Adjusting Your Measurement Expectations for a New (Pandemic) Market
Data & Analytics
Feb 18 2021
A drastic change in consumer behavior in 2020 continues to push advertisers to adapt to new conditions and innovate how they promote their brand. The new landscape of ecommerce relies on flexible marketers willing to curate their digital campaigns to a public still dealing with pandemic safety measures and procedures. Keeping up with these shifting behaviors requires a keen understanding of where campaign metrics come from, what these metrics are really saying and how to adjust measurement practices to fit the pandemic market.
Finding Your New Buying Cycle
Attribution windows are the framework of your ad campaigns. They provide insight into data gathered within a set time period and inform a business how and where its marketing dollars are performing most efficiently. The pandemic changed customer buying habits, average buying cycle lengths, and even brand preferences across nearly every industry, turning many previously well-performing campaigns into projects in need of serious recalibration.
Altering the measurement window of a campaign can significantly impact whether or not that campaign is considered a success. An awareness campaign for a car dealership casting a net over a wide, unqualified audience won’t see many conversions using a 7-day window, especially compared to the more common 28-day window. This isn’t exactly a new concept — marketers have always experimented with various campaigns and lookback windows to determine the average buying cycle for their respective brands — but in a post-pandemic world, any previously-acquired data stands in desperate need of an update.
How Recent Updates Affect Campaign Measurement
Customers aren’t the only ones shifting the ecommerce playing field in 2021. Just last month, Apple’s iOS 14 changed how businesses advertising on Facebook would receive conversion data from tools like the Facebook pixel. Per Facebook’s official release, “Businesses that advertise mobile apps, as well as those that optimize, target, and report on web conversion events from any of our business tools will be affected.”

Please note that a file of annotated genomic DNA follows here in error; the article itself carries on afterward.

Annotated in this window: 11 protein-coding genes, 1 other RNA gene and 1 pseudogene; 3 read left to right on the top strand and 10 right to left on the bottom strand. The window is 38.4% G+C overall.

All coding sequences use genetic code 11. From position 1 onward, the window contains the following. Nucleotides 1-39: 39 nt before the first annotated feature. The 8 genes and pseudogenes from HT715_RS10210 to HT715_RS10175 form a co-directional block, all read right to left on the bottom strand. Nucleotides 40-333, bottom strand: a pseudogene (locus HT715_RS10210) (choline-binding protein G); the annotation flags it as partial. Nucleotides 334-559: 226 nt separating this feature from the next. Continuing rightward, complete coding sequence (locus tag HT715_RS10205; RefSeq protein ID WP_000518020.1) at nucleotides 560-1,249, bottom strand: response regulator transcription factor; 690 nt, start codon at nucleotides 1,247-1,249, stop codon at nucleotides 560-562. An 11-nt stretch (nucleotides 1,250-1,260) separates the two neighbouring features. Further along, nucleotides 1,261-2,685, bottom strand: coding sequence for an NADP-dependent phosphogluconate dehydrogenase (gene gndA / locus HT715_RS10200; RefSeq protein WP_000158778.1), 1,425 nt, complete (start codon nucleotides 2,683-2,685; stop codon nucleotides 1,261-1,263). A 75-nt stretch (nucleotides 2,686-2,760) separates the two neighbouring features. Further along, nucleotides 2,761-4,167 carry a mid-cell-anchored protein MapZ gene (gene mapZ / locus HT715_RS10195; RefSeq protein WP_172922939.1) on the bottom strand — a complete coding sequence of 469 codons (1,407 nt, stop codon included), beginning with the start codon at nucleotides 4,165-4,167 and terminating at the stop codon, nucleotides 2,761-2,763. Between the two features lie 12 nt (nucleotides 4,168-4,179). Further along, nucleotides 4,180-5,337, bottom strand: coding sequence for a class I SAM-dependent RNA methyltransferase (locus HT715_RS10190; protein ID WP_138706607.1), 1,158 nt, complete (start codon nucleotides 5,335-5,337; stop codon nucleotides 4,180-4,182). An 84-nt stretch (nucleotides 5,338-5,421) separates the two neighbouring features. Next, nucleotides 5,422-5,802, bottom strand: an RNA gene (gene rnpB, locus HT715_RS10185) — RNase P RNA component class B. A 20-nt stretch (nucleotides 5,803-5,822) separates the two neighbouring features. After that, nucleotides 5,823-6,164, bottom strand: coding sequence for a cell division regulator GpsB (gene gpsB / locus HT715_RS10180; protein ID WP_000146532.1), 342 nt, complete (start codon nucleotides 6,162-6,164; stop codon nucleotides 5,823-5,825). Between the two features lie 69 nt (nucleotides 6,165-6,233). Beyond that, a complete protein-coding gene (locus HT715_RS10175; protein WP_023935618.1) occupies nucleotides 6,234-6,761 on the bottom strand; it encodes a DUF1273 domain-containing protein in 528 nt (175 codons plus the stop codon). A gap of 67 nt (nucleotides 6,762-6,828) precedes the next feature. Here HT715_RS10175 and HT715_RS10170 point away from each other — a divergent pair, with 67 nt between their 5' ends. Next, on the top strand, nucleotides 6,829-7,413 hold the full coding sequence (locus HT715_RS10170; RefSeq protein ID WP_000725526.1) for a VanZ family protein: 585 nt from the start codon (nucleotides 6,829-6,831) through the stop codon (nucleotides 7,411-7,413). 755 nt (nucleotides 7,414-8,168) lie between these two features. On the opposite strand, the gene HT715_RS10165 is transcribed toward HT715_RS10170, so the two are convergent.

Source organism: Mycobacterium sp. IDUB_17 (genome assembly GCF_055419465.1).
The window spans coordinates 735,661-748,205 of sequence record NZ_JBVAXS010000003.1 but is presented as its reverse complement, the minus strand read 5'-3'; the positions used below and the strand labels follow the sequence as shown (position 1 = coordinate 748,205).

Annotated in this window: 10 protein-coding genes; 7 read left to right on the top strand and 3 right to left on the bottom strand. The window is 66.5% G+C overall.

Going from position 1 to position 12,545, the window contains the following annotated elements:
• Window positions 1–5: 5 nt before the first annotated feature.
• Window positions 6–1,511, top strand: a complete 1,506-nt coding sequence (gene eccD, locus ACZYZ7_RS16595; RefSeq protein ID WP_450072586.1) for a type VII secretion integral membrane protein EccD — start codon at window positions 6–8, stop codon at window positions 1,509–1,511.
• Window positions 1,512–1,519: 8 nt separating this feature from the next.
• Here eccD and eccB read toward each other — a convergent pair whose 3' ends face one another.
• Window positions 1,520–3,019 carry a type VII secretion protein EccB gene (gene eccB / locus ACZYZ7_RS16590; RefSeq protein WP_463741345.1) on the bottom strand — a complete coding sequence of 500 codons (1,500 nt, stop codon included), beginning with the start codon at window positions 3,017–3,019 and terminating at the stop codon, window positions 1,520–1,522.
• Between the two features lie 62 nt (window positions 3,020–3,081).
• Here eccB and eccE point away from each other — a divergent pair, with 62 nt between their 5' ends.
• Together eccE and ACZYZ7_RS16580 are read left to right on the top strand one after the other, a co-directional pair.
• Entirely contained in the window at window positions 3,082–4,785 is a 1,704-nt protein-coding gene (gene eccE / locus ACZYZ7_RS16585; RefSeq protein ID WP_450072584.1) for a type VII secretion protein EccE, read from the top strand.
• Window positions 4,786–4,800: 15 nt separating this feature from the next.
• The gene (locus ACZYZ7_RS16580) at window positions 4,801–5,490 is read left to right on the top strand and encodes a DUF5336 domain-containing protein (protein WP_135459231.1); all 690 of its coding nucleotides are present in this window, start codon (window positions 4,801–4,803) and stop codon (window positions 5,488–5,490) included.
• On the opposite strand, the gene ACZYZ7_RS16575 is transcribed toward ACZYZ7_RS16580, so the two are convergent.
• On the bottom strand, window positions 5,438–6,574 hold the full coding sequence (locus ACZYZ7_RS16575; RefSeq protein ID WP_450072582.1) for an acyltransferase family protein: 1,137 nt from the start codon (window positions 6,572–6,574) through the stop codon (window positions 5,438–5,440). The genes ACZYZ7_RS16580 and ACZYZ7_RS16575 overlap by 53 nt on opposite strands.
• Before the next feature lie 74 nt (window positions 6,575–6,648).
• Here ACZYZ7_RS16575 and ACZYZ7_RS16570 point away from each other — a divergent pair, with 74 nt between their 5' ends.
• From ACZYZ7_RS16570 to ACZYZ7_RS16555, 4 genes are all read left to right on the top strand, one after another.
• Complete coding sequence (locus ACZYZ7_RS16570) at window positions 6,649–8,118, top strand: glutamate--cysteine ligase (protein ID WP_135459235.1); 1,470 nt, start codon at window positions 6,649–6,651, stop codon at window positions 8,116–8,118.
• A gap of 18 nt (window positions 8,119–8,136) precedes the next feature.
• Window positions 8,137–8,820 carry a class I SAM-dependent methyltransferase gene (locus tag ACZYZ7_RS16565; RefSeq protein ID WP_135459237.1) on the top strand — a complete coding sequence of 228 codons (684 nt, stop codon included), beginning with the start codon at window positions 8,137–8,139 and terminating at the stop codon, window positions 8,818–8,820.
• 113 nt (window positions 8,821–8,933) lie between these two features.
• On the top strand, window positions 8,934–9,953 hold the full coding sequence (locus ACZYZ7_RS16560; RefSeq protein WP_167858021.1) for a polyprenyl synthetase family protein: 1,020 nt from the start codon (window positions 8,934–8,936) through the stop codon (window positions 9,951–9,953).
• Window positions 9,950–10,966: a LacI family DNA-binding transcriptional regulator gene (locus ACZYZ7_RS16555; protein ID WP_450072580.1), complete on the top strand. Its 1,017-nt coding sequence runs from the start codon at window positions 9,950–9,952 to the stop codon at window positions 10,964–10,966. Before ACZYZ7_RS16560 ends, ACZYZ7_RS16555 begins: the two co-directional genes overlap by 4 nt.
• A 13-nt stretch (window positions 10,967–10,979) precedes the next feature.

Similar to the cookieless revolution circulating current advertising practices, the iOS 14 update allows a user to easily opt out of tracking on their personal device, which means “ads personalization and performance reporting will be limited for both app and web conversion events.” The change will affect several aspects of Facebook advertising, including available attribution window settings. The popular 28-day click-through, 28-day view-through, and 7-day view-through attribution windows will no longer be supported for active campaigns, and real-time conversion data reporting may be delayed multiple days.
Marketers will want to be aware of the pending changes and understand why Facebook conversion data might appear to dip when using a previous-day only measurement window, and adjust measurement expectations accordingly.
Seeing Your Campaign’s Full Impact
Different platforms have their own models and default measurement windows, which can appear to cause data discrepancies across platforms. The accuracy and apparent success or failure of a campaign’s conversion metrics can change depending on which attribution window these platforms are set to utilize.
Lengthening the window for an upcoming top-of-funnel awareness campaign aimed at targeting new customers can give your business a clearer idea of your post-pandemic average time to purchase, and even the average number of touchpoints needed. If the pandemic altered your average consumer’s journey to conversion in any way last year, your old campaign’s default lookback window could be failing to report the majority of new customer activity. Adjusting measurement practices to fit your customers in a new market is key to getting an accurate reading on your campaigns.